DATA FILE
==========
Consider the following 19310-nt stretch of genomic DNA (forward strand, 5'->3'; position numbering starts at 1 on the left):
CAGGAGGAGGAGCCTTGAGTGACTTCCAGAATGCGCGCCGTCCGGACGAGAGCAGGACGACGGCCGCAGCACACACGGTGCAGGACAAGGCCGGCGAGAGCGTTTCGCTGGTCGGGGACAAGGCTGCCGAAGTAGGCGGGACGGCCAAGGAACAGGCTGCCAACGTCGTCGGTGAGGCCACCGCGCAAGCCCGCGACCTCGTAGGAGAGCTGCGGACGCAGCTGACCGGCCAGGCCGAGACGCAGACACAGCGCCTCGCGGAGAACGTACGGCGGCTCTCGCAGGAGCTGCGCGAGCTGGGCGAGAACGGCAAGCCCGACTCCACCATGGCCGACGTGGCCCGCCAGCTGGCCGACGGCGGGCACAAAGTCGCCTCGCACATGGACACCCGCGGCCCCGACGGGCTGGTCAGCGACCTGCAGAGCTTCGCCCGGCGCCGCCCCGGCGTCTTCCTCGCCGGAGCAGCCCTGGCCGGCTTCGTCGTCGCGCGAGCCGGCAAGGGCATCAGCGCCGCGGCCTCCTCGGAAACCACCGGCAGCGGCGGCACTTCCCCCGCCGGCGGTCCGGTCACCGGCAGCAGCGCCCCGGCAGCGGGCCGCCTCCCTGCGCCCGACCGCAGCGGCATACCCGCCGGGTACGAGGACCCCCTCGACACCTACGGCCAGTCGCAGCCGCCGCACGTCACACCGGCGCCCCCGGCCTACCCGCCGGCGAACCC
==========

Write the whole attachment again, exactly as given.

Consider the following 19310-nt stretch of genomic DNA (forward strand, 5'->3'; position numbering starts at 1 on the left):
CAGGAGGAGGAGCCTTGAGTGACTTCCAGAATGCGCGCCGTCCGGACGAGAGCAGGACGACGGCCGCAGCACACACGGTGCAGGACAAGGCCGGCGAGAGCGTTTCGCTGGTCGGGGACAAGGCTGCCGAAGTAGGCGGGACGGCCAAGGAACAGGCTGCCAACGTCGTCGGTGAGGCCACCGCGCAAGCCCGCGACCTCGTAGGAGAGCTGCGGACGCAGCTGACCGGCCAGGCCGAGACGCAGACACAGCGCCTCGCGGAGAACGTACGGCGGCTCTCGCAGGAGCTGCGCGAGCTGGGCGAGAACGGCAAGCCCGACTCCACCATGGCCGACGTGGCCCGCCAGCTGGCCGACGGCGGGCACAAAGTCGCCTCGCACATGGACACCCGCGGCCCCGACGGGCTGGTCAGCGACCTGCAGAGCTTCGCCCGGCGCCGCCCCGGCGTCTTCCTCGCCGGAGCAGCCCTGGCCGGCTTCGTCGTCGCGCGAGCCGGCAAGGGCATCAGCGCCGCGGCCTCCTCGGAAACCACCGGCAGCGGCGGCACTTCCCCCGCCGGCGGTCCGGTCACCGGCAGCAGCGCCCCGGCAGCGGGCCGCCTCCCTGCGCCCGACCGCAGCGGCATACCCGCCGGGTACGAGGACCCCCTCGACACCTACGGCCAGTCGCAGCCGCCGCACGTCACACCGGCGCCCCCGGCCTACCCGCCGGCGAACCC